Maine, Maine go away…

“…the institution of marriage has been preserved in Maine, and across this nation.”

When Frank Schubert, the campaign manager for “Stand For Marriage Maine”, uttered those words last night he must’ve thought pretty highly of himself. I mean, it’s not everyday that you get to “save” an entire institution that impacts just about every single human being on the planet.

Scott Fish, a spokesman for the group, said the campaign had never been anti-gay. “The campaign was very clear about that,” he said. “This was a campaign about protecting traditional marriage.”

Ah, but Mr. Fish’s statement is very telling in his use of the word “protecting”, as if homosexual people are out to harm marriage. As if two gay people who love each other and want to share their life together will have any detriment to my own marriage. I’ve always been confused about this. I have a close friend who is gay and he has been with the same partner for 25 years–much longer than many “traditional marriages” last. They love each other and want to be together for the rest of their lives. They live in Minnesota, so they are not legally married, but the way they live their life actually makes my marriage stronger because they are promoting the ideal of commitment. Their relationship is a beautiful thing and should be a standard for the way “straight” people live.

On the other hand, I have another friend who has been married and divorced twice. He has a child with his first wife, who ultimately went on to marry someone else who was also divorced. This divorced friend of mine has actually weakened my marriage because he is proof of just how flimsy this institution really is. People jump in and out of marriages so often that the pillar of this institution–commitment–is meaningless. Wasn’t he paying attention to the “until death do us part” line? That is the crux of the whole thing–that no matter how tough life gets, you will always be able to depend on the person you married to be there for you. It isn’t “until someone better comes along do us part.” It isn’t “until I can’t deal with your BS anymore do us part.” It isn’t “until we realize that we made a mistake do us part.” Marriage is supposed to be the ultimate commitment, and that’s all that matters in this debate.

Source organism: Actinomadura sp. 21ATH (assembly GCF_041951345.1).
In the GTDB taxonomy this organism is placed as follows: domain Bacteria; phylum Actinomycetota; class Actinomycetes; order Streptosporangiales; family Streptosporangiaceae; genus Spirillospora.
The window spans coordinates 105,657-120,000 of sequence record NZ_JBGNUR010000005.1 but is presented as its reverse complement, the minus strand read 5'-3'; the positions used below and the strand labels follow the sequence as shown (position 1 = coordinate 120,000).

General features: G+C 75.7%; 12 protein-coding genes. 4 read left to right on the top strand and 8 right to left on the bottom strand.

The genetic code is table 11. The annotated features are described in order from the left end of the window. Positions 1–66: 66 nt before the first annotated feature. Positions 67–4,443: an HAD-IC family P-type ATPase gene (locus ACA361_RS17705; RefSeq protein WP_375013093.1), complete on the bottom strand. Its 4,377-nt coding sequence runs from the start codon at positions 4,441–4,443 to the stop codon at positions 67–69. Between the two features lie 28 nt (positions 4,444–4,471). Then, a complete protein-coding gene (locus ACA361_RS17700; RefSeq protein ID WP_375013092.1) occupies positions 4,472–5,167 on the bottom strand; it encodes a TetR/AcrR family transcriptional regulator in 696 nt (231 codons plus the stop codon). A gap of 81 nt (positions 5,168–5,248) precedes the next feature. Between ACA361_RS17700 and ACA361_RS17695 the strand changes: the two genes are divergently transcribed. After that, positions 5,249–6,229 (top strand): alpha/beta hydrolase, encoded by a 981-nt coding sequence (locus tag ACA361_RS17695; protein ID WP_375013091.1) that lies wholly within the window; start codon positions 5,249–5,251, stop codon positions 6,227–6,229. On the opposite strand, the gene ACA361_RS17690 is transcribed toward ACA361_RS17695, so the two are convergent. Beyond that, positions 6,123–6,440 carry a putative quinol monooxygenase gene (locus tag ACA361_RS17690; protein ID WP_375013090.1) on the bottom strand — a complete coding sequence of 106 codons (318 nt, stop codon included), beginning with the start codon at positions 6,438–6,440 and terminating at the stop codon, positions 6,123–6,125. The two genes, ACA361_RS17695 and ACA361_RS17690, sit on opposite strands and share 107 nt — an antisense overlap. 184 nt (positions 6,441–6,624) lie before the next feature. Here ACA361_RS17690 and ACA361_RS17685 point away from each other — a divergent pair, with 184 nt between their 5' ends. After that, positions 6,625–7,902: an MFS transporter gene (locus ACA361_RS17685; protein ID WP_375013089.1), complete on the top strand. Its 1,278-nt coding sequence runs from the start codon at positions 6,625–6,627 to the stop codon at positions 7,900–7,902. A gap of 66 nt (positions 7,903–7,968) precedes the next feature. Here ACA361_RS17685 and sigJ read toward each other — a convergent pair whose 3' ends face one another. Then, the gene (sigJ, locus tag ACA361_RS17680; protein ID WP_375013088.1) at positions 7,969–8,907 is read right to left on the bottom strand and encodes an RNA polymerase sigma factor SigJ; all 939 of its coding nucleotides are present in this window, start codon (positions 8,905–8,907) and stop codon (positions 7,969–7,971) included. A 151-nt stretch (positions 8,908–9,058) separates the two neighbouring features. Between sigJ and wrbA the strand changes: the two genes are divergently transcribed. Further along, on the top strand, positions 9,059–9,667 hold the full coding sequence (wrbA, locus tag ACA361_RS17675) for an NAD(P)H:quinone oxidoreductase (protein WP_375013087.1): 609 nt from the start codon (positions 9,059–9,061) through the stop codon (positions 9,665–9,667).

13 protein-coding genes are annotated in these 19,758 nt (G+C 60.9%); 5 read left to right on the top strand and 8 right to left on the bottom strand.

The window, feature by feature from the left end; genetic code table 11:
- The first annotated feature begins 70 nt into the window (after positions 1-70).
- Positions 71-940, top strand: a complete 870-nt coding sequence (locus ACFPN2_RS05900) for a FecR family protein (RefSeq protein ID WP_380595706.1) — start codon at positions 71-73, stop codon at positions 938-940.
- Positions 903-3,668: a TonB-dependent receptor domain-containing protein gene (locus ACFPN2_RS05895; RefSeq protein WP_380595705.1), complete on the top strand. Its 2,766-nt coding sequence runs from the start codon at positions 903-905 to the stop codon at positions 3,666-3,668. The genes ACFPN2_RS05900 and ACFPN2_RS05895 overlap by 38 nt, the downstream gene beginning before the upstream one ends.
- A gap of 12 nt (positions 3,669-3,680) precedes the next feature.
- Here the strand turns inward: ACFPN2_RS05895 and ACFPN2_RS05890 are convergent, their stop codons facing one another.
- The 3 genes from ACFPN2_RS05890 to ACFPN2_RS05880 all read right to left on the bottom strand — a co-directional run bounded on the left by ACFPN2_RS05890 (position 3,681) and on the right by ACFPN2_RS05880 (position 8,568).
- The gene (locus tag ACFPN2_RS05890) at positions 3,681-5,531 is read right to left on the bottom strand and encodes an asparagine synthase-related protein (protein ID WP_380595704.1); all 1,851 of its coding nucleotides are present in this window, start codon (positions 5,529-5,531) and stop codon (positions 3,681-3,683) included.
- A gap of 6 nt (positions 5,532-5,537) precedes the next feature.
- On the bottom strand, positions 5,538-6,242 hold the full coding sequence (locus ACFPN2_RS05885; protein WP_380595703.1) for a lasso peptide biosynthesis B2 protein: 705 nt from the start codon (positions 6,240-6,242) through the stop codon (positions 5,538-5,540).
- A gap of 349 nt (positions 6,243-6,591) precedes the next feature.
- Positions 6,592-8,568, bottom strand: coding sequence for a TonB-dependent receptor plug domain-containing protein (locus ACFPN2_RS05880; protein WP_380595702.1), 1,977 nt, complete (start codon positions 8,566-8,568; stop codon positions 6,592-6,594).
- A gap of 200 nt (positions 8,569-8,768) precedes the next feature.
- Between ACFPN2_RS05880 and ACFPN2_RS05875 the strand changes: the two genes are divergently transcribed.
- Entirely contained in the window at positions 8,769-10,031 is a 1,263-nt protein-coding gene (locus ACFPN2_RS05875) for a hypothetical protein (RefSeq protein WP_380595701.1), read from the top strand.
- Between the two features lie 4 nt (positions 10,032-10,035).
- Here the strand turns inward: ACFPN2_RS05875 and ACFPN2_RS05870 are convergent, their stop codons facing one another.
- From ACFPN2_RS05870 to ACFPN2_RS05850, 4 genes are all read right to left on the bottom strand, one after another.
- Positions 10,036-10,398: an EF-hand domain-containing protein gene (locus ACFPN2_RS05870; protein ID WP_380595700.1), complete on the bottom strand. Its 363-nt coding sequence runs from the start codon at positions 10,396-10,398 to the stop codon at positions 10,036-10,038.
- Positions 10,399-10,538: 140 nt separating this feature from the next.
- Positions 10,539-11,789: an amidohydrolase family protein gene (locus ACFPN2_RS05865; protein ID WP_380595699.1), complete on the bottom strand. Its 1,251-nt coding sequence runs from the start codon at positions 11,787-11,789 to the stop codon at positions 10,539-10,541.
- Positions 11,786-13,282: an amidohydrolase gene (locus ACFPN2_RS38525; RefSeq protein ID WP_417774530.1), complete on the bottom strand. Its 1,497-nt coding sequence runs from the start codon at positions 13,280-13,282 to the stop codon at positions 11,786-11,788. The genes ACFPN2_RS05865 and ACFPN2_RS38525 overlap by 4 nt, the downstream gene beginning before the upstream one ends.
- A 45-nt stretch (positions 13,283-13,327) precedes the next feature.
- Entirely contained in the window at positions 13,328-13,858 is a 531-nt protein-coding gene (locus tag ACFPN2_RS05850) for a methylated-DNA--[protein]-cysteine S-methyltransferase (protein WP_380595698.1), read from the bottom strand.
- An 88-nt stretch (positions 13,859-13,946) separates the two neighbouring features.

I make no judgements against divorced people–my own parents are divorced, and I have several friends who are divorced. And I think that it’s better to divorce than to be miserable for the rest of your life, especially if there are children involved. But for all these activist groups to claim that they are “protecting” marriage by barring an entire segment of our society from making a loving commitment to each other is just a coverup for homophobia. They claim it’s dangerous to re-define marriage because that will open the floodgates for adults to marry children or animals. That’s just nonsense. The only way to define marriage in it’s truest sense is “the monogamous union of two adult human beings.” It has nothing to do with how you have sex.

Let’s just call banning gay marriage what it really is: discrimination. And let’s just call an institution that is defined by lifelong commitment, but comes with an out clause just in case, what it really is: hypocrisy.

The only way to really protect the institution of marriage is to make divorce illegal.


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